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By DJ Deets

From AKG, a Harman brand known for creating reliable microphones for a variety of professional applications, comes the DMS100 and DMS300 – all-new entries into the world of wireless.

Not just for mobile-DJ/entertainers, AKG’s DMS range is aimed at live-sound performers, presenters, meeting spaces and anyone looking for an easy-to-use wireless microphone solution. The DMS range comes in two flavors: the DMS100 and the more-capable DMS300. Each ships with either a wireless handheld microphone or a wireless body pack. The body pack can be connected to an AKG clip-on or headset microphone as well as electric/acoustic guitars, basses and more. Most DJs purchasing the DMS system, I’m sure, will opt for the microphone.

Both offer high-resolution 24-bit/48kHz audio quality and global license-free operation on the 2.4GHz wireless space. Perhaps not too important to many DJs, but the microphone features advanced AES 256-bit encryption for secure or confidential communications.

Users can also use multiple units together: a DMS100 setup can support up to four DMS100 units at the same time, while a DMS300 setup can support up to eight synched DMS300s. It is highly recommended by AKG to use only DMS100s together or DMS300s together at the same time.

The all-black microphone body is made of plastic and, while that might not sound great on paper, it certainly felt like it could withstand frequent use. Even though it was hard plastic, it felt ergonomic and didn’t feel slippery. I would, however, hesitate before allowing users to satisfy their urge to “mic drop.”

There is a small screen on the DMS300 microphone, which provides connection status and battery level. There is a single button midway down the microphone that controls whether or not the microphone is on, muted, or live. I would’ve liked to have seen an on-off switch, as the sliding motion from off-to-on and vice versa feels really natural when using a handheld microphone. Regardless, the mic has a decent weight to it, and it never felt too heavy or unwieldy.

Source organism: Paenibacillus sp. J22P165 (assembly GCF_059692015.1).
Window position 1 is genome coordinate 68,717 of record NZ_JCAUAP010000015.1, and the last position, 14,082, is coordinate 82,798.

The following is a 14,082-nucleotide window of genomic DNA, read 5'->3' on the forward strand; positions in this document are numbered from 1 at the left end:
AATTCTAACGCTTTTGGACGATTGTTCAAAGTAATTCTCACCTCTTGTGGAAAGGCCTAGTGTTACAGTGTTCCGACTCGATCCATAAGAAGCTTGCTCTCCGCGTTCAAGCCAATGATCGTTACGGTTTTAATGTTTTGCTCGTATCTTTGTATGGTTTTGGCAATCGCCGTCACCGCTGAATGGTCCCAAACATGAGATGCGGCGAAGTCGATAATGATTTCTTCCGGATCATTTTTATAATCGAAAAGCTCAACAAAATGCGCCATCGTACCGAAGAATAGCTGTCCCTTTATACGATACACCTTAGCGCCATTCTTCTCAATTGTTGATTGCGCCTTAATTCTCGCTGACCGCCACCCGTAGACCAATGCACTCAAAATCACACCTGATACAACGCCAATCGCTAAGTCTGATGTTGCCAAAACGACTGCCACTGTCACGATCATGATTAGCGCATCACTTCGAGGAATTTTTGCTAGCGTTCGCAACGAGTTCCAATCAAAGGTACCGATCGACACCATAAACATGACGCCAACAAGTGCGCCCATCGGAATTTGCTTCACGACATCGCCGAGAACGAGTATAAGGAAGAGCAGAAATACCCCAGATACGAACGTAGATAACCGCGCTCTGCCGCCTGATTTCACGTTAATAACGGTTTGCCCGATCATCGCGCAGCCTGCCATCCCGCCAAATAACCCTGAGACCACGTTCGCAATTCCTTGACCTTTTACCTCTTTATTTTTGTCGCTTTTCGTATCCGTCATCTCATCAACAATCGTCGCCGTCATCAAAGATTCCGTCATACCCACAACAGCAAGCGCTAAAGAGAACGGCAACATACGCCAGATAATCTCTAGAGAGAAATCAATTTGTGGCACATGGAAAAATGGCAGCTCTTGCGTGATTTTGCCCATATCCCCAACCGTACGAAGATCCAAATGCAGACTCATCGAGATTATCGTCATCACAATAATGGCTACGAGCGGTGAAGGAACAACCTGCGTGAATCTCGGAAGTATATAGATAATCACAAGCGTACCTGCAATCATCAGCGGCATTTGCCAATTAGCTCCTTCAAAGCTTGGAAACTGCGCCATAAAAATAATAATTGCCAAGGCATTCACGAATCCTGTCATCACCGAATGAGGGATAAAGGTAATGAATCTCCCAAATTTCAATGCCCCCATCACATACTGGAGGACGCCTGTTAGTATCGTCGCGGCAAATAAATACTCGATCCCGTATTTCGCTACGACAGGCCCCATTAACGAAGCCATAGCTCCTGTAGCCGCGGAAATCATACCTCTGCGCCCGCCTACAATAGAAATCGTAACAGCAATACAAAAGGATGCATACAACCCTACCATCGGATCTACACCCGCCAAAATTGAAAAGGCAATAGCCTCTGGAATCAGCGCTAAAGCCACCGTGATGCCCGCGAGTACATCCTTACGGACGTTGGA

The microphone requires 2 AA batteries (included), and they can be installed by unscrewing the base of the microphone and installing them in a handy battery cradle. AKG quotes 12 hours of use per pair of batteries for both the DMS100 and DMS300, and I found that to be a reasonable estimate. It will be interesting to see if those figures might change in very hot or cold outdoor environments or with great distances between the receiver and the microphone. It should also be noted that the microphone head is conical and covered in a black metallic mesh.

The receiver is also made of plastic and is remarkably lightweight, which will make transporting the unit a breeze for mobile DJs. There is a simple black-and-white screen on the front, which can display the connection status of the input, the battery level of the input, and the level of the input. The back of the receiver has a balanced XLR jack and an unbalanced TRS jack to send a signal to a mixer or PA system.

Between the two output connections, there is a switch that allows the user to switch the output level from mic-level to line-level. There are two RJ12 sync ports, which facilitates the linking of simultaneous DMS300 devices. At the far right, there is a 9V power connection. Personally, I would’ve preferred a slightly longer power cable, but a short power cord can easily be solved with our best friends: extension cords. Also, the DMS300 receiver has two antennas on the front, one at each side.

Connecting the receiver with the included microphone was incredibly easy. All I had to do was turn on the receiver and turn on the microphone. Within seconds, the receiver recognized the microphone, and I was able to send signal to my mixer. The microphone itself sounded good… really good… unbelievably good for a wireless microphone.

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